Daigo is a competent but unremarkable cellist with a small orchestra in Tokyo. When that orchestra goes bankrupt, Daigo knows he is not good enough to compete for better jobs at the professional level. Out of desperation he and his obliging wife, Mika, return to his hometown, a small city at the base of Mount Fuji. While living in the abandoned coffee shop his now dead mother once owned, Daigo answers an ad for a company called Departures, where he assumes he will be offered a position as a travel agent. Instead the company’s inscrutable boss teaches him the art of the Nokan, men who ritually prepare the dead for burial.
At first Daigo keeps his new job a secret from his wife and friends. And after preparing the body of an old woman dead for nearly two weeks, Daigo himself isn’t so sure about his new profession. But he soon gains fulfillment from his work as he comes to appreciate the virtues of his calling and the gratitude of the mourners. And as he learns more about his job, he comes to know more about himself and his own family, including the whereabouts of his father who’d abandoned Daigo as a child.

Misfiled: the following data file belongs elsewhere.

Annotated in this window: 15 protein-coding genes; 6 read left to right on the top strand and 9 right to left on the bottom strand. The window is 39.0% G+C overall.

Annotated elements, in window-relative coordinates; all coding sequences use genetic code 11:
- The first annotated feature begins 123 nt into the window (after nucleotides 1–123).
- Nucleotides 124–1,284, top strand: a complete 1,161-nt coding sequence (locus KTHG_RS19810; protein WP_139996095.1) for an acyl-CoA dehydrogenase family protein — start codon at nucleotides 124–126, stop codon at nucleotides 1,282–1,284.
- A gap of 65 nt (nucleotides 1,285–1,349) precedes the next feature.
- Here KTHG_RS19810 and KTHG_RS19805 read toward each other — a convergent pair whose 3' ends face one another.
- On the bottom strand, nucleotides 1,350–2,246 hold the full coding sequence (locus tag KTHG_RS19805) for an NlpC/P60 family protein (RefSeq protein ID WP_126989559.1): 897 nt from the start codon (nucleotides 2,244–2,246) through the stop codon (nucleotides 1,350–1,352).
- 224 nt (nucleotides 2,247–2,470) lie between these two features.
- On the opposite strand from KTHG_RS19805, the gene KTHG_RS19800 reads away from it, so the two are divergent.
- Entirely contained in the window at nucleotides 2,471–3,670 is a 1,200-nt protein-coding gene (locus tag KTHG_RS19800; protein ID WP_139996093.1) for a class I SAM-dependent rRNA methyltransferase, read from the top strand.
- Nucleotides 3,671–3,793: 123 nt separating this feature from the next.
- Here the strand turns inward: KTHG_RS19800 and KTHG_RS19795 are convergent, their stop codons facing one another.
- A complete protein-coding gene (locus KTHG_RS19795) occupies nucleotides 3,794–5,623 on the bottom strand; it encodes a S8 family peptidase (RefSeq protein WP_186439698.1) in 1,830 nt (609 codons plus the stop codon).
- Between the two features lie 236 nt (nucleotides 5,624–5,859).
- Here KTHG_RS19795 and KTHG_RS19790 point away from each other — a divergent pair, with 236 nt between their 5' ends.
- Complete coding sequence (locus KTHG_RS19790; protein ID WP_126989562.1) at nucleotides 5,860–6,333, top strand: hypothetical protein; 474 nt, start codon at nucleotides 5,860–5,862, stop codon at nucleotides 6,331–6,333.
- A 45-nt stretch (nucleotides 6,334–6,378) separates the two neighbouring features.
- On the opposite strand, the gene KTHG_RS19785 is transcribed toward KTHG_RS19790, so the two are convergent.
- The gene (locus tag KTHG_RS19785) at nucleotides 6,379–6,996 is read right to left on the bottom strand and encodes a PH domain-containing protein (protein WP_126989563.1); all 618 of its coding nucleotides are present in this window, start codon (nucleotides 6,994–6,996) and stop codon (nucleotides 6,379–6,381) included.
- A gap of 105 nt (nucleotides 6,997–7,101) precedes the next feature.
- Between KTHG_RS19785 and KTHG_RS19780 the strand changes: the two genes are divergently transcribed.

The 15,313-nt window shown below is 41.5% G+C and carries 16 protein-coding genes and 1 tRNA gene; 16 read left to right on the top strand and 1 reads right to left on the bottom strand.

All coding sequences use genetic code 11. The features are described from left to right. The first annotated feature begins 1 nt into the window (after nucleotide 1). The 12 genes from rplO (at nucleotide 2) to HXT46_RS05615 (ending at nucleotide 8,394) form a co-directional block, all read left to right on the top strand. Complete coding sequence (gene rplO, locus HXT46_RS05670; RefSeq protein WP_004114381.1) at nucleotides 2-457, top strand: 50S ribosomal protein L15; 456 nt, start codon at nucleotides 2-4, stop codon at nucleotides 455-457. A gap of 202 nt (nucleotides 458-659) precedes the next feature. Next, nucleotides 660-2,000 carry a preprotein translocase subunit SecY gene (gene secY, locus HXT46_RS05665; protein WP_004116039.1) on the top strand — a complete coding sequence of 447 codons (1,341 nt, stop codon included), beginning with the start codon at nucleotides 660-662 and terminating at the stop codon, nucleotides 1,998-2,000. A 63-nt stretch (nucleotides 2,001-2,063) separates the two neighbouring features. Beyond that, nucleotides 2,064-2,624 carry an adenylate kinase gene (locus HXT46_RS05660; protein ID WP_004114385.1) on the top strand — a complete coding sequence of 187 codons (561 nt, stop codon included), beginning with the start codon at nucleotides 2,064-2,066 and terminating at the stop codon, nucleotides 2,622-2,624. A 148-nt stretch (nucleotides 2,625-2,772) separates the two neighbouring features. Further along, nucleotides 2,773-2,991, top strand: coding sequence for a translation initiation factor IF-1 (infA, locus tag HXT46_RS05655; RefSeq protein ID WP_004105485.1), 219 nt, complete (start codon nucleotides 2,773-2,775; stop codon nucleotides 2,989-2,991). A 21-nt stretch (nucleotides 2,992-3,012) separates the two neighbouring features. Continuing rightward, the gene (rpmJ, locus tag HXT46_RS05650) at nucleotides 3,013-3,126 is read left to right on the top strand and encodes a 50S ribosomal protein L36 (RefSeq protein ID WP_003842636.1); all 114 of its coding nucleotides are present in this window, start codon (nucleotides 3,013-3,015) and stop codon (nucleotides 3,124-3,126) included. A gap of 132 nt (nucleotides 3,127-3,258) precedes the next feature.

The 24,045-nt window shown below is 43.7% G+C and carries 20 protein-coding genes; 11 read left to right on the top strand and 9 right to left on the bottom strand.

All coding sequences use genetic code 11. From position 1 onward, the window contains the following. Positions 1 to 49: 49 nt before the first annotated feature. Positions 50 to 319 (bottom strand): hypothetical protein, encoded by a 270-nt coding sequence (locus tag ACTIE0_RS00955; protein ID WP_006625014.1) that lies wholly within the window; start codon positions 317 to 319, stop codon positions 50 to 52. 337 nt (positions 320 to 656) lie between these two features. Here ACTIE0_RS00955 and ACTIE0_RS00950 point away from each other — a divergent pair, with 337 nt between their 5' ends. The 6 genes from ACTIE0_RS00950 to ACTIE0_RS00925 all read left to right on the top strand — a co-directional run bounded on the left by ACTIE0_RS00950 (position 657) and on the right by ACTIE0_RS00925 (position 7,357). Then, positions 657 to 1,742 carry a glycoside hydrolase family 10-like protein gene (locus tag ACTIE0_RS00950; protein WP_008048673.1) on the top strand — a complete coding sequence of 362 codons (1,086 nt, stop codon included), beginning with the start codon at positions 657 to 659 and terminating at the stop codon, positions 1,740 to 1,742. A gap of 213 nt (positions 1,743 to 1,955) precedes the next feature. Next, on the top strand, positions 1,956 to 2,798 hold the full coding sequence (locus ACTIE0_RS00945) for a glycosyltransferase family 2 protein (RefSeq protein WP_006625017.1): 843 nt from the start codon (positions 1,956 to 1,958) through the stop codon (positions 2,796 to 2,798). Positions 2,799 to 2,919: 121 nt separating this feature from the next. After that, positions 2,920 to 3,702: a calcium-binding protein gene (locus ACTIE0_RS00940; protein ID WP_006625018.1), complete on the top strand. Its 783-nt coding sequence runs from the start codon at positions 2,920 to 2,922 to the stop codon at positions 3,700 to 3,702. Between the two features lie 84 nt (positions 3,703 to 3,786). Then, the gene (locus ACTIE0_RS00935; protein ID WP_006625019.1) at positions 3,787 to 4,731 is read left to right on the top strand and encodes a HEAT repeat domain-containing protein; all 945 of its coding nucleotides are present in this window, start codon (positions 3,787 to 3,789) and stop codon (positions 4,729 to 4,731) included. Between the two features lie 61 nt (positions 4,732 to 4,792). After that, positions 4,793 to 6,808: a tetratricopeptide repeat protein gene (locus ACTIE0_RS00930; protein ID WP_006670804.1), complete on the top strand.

Departures is a small, gentle, sometimes sentimental film about appreciating life while we are blessed with it. It’s also about coming to terms with death and how even the littlest gifts matter when offered with a pure heart.
A couple of interesting notes about the making of the film: it took ten years to produce and the actor Masahiro Motoki, who played the main character Daigo, not only studied the art of ritual corpse preparation but also learned to play the cello for the film as well. It also won the Oscar for Best Foreign Language Film in 2009.
You can reserve Departures here.